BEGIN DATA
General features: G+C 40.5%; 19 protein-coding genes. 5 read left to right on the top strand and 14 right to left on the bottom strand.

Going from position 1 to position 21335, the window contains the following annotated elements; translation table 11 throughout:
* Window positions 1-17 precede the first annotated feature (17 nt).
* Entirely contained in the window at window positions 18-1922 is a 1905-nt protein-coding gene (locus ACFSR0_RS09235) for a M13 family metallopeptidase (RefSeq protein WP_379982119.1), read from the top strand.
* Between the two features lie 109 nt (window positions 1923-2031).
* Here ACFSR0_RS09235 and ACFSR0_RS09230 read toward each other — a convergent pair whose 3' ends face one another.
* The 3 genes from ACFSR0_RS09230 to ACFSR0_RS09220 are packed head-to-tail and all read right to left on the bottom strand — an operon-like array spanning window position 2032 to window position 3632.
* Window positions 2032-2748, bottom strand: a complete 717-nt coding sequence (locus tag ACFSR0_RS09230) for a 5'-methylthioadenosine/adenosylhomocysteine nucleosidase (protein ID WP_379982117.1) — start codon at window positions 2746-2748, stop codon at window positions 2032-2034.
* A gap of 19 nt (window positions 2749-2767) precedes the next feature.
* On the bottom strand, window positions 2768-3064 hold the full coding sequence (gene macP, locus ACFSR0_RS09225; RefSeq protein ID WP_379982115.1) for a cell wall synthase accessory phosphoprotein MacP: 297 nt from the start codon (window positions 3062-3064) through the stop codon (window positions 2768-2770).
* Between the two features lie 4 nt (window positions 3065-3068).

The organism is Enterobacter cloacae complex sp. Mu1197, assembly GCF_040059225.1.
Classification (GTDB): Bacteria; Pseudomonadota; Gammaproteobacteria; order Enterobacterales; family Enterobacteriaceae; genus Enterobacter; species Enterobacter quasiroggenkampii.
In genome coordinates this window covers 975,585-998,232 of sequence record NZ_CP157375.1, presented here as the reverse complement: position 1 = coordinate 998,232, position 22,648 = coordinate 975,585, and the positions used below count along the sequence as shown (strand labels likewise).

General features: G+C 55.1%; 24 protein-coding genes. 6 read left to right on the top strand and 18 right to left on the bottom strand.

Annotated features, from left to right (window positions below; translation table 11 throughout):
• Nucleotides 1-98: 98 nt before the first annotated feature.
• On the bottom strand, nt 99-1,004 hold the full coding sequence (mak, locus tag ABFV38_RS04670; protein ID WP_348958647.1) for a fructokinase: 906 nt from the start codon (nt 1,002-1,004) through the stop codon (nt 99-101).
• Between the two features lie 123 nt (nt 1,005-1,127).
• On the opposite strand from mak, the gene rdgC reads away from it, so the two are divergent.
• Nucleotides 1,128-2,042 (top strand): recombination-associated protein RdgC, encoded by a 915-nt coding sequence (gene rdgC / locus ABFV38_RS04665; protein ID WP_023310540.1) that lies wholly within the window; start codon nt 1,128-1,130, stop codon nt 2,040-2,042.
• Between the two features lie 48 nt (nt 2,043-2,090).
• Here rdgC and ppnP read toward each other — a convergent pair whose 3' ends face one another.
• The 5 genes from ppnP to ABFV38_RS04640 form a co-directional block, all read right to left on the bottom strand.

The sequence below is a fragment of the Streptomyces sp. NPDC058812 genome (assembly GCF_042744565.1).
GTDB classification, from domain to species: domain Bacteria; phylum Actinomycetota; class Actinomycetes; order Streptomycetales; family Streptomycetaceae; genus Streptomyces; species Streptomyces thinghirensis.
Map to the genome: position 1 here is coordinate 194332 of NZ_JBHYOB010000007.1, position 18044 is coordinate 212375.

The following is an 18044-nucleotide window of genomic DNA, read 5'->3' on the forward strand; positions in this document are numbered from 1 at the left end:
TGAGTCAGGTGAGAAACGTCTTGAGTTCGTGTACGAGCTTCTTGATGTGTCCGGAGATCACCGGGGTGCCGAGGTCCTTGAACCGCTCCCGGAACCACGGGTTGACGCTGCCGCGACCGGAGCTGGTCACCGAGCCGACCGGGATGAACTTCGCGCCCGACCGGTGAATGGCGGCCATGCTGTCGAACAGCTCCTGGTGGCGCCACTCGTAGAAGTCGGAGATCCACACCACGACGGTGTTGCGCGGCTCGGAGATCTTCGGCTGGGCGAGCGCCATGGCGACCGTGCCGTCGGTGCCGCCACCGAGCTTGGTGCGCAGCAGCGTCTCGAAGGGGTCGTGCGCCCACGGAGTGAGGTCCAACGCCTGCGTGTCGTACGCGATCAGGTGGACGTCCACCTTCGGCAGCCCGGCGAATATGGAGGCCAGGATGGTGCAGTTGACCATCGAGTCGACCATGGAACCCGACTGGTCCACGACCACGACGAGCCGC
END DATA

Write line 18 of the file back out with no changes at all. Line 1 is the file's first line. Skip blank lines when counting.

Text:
• On the bottom strand, nt 99-1,004 hold the full coding sequence (mak, locus tag ABFV38_RS04670; protein ID WP_348958647.1) for a fructokinase: 906 nt from the start codon (nt 1,002-1,004) through the stop codon (nt 99-101).